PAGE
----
Grips are personal preference. The only universal rule is that you need to grip hard for long throws and softer for short throws.
I use the same grip for forehands of any distance and overheads. I use a 3 finger power grip for hard throws backhand and a pinch grip for softer backhand throws and putts. But my grips may not work for you. The issues are comfort, control and power. Experiment until you are satisfied and always be willing to try new ones. I still experiment, especially in casual rounds in terrible weather.
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The term "overstable" is relative. A disc which is overstable for you might not be for me (or visa versa). So a disc which hooks hard for you might go straight for me.
In my hands, I throw a Crush for an overstable driver (similar in stability to a Firebird) and a Flash for a straight, long distance shot (similar to a TeeBird). If I want the disc to go straight but less distance, I will shift to a less stable disc, like a Surge SS or for even less distance dial down to a Buzzz.
The problem which is unique to forehands is overcoming the flutter we generate. If the disc can't overcome flutter then it won't go straight or hyzer, it just flips over and never comes back. Some discs just don't fight flutter so they never earn a spot in my bag.
So you need to throw your discs enough to learn how they fly, how stable they are and how well they fight flutter. Eventually you will figure out how each disc flies when you release it flat at various speeds. And, yes, somewhere out there is a disc will will fly flat and straight at your normal power. You just need to find it and learn it.
How far can a good forehander throw a disc? Geoff Bennett thinks he might be able to get in the 600's in a distance competition. I wouldn't bet against him.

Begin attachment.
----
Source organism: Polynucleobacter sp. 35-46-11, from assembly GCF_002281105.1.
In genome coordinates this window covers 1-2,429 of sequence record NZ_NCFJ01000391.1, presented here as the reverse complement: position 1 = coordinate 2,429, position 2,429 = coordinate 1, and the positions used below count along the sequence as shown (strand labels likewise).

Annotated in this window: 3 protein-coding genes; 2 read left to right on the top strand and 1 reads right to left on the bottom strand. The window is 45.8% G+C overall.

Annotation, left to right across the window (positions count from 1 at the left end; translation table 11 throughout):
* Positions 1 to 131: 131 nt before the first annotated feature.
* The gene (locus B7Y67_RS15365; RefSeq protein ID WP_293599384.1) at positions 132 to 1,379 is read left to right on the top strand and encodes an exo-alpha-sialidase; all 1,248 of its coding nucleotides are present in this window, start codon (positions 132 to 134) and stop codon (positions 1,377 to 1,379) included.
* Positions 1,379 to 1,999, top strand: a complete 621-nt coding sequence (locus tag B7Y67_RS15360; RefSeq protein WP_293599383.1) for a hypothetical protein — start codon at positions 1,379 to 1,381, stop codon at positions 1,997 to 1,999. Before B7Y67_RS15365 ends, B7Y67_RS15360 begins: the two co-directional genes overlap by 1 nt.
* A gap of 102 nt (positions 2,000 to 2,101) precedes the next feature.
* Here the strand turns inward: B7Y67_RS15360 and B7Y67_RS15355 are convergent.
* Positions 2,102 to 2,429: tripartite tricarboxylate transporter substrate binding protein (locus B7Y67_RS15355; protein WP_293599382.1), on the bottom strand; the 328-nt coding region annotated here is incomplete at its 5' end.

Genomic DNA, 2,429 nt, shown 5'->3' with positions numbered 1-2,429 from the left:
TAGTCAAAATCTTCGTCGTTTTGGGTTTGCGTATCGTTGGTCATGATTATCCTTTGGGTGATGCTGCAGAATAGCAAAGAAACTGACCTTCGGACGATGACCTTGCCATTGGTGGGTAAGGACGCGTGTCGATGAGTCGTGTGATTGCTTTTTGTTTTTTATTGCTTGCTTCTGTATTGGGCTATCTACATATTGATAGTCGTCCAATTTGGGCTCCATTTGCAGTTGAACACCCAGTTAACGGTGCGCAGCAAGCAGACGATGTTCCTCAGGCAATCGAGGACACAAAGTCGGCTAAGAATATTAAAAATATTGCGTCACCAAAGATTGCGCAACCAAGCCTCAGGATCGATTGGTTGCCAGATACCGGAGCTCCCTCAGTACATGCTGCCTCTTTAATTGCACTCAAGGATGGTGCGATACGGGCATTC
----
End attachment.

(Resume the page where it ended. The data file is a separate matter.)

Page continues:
As you continue improving your form, technique and power you will throw throw farther every year for the next decade unless age or injury interferes.
You find yourself tanking shots because forehand has a smaller margin of error than backhand so missing by just a bit can give you a bad result. With practice and knowledge you will miss by less and less often. The hardest part of figure out is the winds (once you have solid form).
The most important thing for you to learn is to throw dead nuts flat. Gaining power is a secondary concern and will happen naturally with experience. Most forehanders do not throw flat which limits their potential.
It is useful to have a competent backhand and worth the effort to develop it. Just like a forehand, learn to throw it flat. Once you can throw flat any overstable disc will give you an easy hyzer. Eventually you will need every shot (overheads, rollers). Whatever you cannot do will bite you. So in practice and casual rounds try everything.
You will probably never become equally adept at both forehand and backhand (I only know of one golfer in the world who is) but happily the backhand is much easier to learn.
If you can get a video of yourself throwing I can give you more direct feedback. Don't worry about plateaus. They happen to everybody. Getting better means you are constantly making adjustments.
Keep practicing. Forehanders have to practice more than anyone else since what we do is harder than anyone else.